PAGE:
The day started off normally enough. I grabbed a quick bite to eat and then left my friend’s place in Colorado Springs around 6am so that I could spend the day exploring the passes near Ouray and Telluride. The ride to Ouray was beautiful and I made quick work of it. My first stop in Ouray was to a Jeep rental shop to ask some questions and get a map. They advised me on which passes were easy and which passes I may want to reconsider. Of course, I opted to head straight for Imogene Pass which has a reputation for being one of the more difficult passes.
The ride up Imogene was a mixture of challenging terrain and awe-inspiring beauty. The sign stating “4 Wheel Drive Short Wheel Base Vehicles Only” gave a clear indication of what was to lie ahead. The DL’s Enduro Guardian skidplate was constantly touching down as I traversed over rock ledges, river crossings, and steep inclines. At the time, it was essentially the limit of my abilities on a fully loaded Strom.
About 3/4 of the way up the pass, I encounter a deep water crossing followed by a steep incline, then the rain begins to come down. At this time I spot someone from the local Jeep tour and ask if it gets more difficult. I’m assured “If you’ve made it this far, you can make it the rest of the way.”
Unfortunately that day he was wrong. A combination of factors worked against me as I continued up the pass. I encountered snow/ice. The trail narrowed and the grade increased. I quickly found myself doing exactly what I hoped I’d never do, riding right off the side of the trail…down a 40 foot sheer rock face (see proof below). Now moments like this are entirely surreal. They slow down time and feel like forever yet they’re over in the blink of an eye. Less than a second later I found myself at the bottom, my bike 10 feet in front of me. I laid there for a moment, assuming that I was seriously injured. I could feel some dull pain but nothing intense so I decided to try to stand up. I suddenly found myself hysterically laughing as I looked up to the trail above me. I had literally ridden off a cliff. But the funny part is that I was basically unscathed. A quick assessment of my bike said that it was more or less okay as well. The issue was there was no way to get it back up to the trail.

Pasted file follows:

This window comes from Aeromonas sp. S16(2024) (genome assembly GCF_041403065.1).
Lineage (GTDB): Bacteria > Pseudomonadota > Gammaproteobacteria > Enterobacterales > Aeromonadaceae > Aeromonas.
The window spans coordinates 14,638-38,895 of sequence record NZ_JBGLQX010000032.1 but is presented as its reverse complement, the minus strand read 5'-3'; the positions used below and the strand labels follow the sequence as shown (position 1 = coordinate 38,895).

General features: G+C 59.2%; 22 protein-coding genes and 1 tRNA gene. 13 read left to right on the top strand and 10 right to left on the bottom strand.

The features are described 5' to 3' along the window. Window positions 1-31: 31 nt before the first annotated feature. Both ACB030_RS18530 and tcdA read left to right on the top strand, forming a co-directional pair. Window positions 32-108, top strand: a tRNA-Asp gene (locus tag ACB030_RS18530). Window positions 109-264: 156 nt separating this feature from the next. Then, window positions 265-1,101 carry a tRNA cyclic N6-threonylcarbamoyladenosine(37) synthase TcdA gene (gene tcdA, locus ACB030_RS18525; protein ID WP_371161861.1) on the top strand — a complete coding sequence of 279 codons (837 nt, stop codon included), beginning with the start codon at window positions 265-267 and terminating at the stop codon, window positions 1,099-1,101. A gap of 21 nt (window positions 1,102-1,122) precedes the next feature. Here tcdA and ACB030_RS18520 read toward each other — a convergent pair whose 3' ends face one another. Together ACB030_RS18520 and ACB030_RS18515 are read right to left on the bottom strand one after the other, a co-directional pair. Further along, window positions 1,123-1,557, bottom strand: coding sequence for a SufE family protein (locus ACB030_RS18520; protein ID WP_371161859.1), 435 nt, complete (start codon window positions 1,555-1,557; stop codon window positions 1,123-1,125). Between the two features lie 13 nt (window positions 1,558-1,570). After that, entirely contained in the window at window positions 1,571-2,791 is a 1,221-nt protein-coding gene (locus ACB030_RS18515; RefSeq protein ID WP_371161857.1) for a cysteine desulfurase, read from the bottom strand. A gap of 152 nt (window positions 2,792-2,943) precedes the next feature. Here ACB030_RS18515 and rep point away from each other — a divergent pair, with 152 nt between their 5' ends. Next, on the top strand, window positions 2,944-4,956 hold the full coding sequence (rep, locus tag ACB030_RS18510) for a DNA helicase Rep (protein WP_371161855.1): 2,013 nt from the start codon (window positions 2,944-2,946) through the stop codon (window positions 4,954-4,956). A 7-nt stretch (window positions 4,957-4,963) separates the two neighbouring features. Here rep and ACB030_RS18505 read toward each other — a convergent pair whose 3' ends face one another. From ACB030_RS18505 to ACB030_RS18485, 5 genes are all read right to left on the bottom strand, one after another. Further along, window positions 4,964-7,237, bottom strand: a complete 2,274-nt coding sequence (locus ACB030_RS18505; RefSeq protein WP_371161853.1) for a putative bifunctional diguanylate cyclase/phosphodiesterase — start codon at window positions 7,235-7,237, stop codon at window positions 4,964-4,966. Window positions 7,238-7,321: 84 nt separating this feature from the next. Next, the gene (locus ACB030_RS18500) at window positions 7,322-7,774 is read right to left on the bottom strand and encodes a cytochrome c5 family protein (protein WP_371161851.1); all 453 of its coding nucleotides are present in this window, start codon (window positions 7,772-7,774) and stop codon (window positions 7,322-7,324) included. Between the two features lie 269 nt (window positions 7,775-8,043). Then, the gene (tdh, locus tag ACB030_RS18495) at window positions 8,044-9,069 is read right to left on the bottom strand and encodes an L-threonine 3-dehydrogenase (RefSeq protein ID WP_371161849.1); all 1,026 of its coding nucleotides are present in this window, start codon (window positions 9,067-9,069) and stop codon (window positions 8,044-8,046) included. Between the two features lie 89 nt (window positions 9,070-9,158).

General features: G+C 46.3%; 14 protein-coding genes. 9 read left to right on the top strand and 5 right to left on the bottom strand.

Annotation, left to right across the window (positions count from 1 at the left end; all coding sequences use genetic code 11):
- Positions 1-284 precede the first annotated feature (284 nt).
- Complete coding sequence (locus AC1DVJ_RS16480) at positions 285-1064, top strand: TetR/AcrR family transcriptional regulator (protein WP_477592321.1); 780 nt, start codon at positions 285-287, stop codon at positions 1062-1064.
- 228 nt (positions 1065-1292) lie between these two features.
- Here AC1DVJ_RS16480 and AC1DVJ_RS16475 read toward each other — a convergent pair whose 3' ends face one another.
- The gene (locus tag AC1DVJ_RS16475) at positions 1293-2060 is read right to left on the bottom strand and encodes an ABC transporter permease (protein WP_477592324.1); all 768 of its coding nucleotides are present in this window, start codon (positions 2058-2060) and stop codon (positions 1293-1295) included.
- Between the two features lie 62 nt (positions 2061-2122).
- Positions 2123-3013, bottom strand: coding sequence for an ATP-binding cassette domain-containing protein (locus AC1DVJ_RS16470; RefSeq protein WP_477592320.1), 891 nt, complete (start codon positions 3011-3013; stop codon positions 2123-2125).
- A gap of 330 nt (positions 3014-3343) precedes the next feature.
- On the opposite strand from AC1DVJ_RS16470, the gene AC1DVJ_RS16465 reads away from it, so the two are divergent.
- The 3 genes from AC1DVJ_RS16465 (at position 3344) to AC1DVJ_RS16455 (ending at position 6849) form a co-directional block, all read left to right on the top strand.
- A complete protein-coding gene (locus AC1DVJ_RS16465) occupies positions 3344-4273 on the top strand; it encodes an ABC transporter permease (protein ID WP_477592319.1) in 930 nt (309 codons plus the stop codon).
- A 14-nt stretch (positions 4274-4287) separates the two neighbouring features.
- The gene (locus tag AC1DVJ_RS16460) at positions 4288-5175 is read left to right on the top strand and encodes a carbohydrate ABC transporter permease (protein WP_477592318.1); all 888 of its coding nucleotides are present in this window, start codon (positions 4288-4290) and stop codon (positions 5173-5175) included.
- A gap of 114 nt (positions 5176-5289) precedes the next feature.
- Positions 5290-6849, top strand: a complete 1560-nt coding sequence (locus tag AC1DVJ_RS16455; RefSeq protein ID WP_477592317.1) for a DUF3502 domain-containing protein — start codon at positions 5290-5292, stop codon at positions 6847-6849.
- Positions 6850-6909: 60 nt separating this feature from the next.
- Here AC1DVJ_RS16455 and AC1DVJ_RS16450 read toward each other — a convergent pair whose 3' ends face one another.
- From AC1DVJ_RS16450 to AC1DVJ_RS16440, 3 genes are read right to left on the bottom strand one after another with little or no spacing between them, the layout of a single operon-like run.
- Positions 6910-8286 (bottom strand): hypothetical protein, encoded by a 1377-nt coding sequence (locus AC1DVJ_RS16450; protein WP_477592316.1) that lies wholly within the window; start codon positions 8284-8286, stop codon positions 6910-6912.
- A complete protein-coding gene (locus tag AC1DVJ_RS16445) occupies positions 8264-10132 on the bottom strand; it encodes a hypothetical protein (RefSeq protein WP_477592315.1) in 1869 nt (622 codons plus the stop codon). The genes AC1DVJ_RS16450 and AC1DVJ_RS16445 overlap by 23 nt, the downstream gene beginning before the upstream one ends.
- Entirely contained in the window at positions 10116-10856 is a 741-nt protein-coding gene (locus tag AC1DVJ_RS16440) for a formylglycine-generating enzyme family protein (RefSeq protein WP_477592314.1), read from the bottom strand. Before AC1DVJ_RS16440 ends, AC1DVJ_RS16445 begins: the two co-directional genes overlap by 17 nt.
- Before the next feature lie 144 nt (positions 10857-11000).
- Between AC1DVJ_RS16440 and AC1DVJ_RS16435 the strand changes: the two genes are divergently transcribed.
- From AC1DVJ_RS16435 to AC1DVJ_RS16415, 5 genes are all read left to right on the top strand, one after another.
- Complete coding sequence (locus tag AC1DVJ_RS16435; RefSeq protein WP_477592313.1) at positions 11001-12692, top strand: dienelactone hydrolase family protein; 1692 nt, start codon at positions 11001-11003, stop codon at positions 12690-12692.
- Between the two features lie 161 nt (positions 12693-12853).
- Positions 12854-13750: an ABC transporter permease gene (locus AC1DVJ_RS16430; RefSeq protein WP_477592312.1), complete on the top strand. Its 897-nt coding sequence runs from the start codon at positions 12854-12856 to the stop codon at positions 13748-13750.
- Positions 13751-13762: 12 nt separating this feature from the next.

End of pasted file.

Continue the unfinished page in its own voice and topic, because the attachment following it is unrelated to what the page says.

Now came the challenging and scary part. I waited awhile for a jeep to pass who graciously gave me a ride. The scary part was that this individual had rented this jeep hours earlier and thus I had no reassurance of their skill to get us to Telluride. Ultimately they got me over Imogene and down into Telluride. With the help of a fellow Advrider named Trevor, I found a tow company and made it back to Ouray. We were able to safely get my bike down the mountain which was where it sustained most of its damage.
I spent the next two days fixing the bike so that I could ride it home. The front wheel required liberal use of a hammer to become straight enough to hold air. A large pry bar was used to straighten out my luggage racks enough to secure my bags to with ratchet straps. A local V-Strom rider was kind enough to host me at his house. This trip was the first of many experiences on the road where people went out of their way to show kindness. Sadly upon my return home, my insurance company totalled the bike and then placed too high a value on it to buy it back, it was still a great bike.
Throughout our lives we’re presented with challenges, it’s how we overcome them and subsequently learn from them that makes us better in the end. For me, this was one of those experiences.
P.s. In August of 2014 I went back and rode up and down Imogene a few times for good measure. I also rode Black Bear and all of the more difficult passes.